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Navigating Japanese Customs

John Pohl

I had a little more than three hours to make my connection in Tokyo for Fukuoka. My son and his family were waiting for me there, in the airport of the largest city on the southern island of Kyushu.


It was a two-hour flight, arriving in Fukuoka at 11 p.m., 30 hours since I left for the airport in Montreal for the first of three flights. The end was in sight.


My son, his Japanese wife and their two small girls lived another two hours away by car, but had rented rooms in a city hotel for two nights.

On the long walk towards Immigration, there were dozens of friendly young people wearing bright yellow vests pointing the way for passengers who had pre-registered their proof of Covid vaccination.


But Immigration itself didn’t seem ready for the influx of several planeloads of passengers – my flight was one of two that arrived from Vancouver within five minutes of each other, and there were at least another two from the U.S.


Immigration officers kept arriving and opening kiosks but the lines just got longer and longer. I wished that some of the multitude of yellow-vested greeters had been upgraded to passport inspection.


The lines doubled back on each other, and I kept meeting the same people as the lines snaked back and forth. Just when I thought I was about to make the turn toward the nearest Immigration kiosk, my line turned a corner and continued down a long corridor.


Eventually I got photographed and my passport was stamped but now I had less than two hours to recover my two small but heavy suitcases, take them through customs and find the shuttle to a different terminal, where I also had to get my boarding pass.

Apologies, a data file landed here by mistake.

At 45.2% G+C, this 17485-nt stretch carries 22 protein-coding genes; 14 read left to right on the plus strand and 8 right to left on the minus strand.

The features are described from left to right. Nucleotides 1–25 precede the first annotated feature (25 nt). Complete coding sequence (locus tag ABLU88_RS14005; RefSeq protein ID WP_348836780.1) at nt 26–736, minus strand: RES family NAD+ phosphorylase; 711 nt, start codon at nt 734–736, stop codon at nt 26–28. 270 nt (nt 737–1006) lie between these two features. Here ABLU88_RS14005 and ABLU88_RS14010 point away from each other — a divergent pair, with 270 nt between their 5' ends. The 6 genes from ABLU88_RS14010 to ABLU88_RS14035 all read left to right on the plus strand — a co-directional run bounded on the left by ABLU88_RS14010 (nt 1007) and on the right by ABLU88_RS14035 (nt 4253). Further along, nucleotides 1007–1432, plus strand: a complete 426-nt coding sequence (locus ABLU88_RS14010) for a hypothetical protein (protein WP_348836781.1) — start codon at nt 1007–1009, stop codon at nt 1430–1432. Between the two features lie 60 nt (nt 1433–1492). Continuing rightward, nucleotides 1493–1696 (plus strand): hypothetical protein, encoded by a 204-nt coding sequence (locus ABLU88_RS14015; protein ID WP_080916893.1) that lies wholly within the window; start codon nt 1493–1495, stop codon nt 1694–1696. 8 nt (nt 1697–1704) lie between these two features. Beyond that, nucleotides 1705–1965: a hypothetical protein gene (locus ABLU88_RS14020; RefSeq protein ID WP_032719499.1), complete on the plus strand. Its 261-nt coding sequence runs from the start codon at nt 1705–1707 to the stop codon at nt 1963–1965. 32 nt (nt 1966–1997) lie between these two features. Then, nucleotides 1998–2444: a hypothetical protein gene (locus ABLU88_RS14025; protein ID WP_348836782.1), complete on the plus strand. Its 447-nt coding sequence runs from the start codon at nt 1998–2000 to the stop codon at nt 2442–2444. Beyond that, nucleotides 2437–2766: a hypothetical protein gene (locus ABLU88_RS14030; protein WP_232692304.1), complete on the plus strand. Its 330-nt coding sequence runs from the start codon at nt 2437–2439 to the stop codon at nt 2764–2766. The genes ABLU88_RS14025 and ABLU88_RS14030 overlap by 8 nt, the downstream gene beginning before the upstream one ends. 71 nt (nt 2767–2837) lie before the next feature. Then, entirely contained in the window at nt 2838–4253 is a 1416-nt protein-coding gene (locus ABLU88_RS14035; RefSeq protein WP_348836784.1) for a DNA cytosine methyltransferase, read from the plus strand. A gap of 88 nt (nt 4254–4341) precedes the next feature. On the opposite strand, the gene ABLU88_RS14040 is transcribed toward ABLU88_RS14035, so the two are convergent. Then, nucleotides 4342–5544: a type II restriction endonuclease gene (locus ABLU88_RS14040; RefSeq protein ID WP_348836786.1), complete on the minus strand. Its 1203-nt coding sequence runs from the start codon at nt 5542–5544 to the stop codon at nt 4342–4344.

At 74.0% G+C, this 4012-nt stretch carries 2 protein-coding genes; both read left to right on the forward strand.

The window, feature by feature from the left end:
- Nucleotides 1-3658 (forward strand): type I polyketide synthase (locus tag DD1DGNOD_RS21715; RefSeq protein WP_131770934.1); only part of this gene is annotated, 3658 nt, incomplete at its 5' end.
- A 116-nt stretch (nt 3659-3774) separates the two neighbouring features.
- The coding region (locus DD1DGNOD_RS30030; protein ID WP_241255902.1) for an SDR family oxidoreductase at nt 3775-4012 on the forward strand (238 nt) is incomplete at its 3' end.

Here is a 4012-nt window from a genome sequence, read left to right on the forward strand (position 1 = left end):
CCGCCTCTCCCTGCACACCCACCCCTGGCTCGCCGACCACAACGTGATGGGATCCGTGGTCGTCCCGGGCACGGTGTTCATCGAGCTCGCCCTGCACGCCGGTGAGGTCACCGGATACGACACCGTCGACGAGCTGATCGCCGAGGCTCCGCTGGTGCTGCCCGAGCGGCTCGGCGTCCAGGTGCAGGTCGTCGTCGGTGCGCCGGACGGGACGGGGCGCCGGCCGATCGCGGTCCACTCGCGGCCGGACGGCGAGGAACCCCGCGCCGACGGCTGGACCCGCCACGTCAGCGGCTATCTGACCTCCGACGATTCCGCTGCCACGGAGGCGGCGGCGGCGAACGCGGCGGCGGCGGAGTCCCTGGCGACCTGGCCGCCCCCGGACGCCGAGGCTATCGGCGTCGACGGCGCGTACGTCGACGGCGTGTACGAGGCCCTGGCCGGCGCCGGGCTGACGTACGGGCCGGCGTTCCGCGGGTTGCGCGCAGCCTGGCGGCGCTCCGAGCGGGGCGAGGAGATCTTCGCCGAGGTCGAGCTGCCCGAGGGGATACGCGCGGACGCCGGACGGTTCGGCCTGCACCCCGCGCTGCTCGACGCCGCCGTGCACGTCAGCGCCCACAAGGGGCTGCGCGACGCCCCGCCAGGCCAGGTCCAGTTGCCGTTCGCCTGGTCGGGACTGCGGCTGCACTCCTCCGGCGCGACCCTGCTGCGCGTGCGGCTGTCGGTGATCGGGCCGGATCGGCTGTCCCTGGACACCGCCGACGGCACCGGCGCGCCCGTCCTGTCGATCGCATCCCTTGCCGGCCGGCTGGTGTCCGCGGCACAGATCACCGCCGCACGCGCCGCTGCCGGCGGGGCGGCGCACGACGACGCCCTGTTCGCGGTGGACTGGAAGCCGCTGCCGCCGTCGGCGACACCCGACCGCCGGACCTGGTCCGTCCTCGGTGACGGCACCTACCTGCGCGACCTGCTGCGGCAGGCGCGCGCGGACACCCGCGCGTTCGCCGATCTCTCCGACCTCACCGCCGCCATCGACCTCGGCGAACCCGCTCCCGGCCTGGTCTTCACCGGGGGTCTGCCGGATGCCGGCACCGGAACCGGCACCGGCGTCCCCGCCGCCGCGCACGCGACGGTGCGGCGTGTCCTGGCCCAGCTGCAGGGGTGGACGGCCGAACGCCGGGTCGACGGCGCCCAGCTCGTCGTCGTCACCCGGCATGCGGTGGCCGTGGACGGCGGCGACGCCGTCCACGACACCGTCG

My carry-on-size suitcases were sitting next to each other in the baggage pickup area, thanks to the red ribbons I tied to the handles. Each suitcase was about 40 pounds, mostly because I was carrying some of my son’s carpentry tools that he had bought long before he moved to Japan five years ago.


I noticed that my TSA-approved baggage locks were missing. I learned later that airport security in Montreal — no doubt alarmed by the large pieces of metal inside my luggage — had opened both suitcases, leaving a note that nothing had been removed. No mention of the locks, though.


One of the suitcases — I found it in the basement but hadn’t checked it for flaws — had its wheels locked in one direction, which I noticed only when I was leaving for the airport. I did notice that the handle was hard to pull up, but now I couldn’t raise it more than halfway. Fortunately, Customs wasn’t far.


A Customs agent greeted me by giving me big wads of tissues. My hand was covered in blood. I hadn’t noticed that part of the suitcase’s handle had broken off and cut me as I tried to steer the two bags in unison, one with a handle at half-mast and with wheels that wouldn’t turn.


My Customs declaration was spotted with blood. In the confusion, the officer just waved me through.


No time to wash my hands. I had to find the shuttle to Terminal 3, and I had just an hour to get there.

Of course I went the wrong way out of the terminal, and lost more time. The shuttle sitting at the stop took off as I got close to it. I waited an eternity — 10 minutes — for the next one.

I made it to Terminal 3, but I had to walk through a half-kilometre of boutiques and restaurants to get to the counter of my airline. It was 8:20.

I was able to rid myself of one bag at the self-serve check-in. The second one would have to be paid for.


There were only 10 or 12 people waiting to check in, but the line wasn’t moving. It was now past 8:30.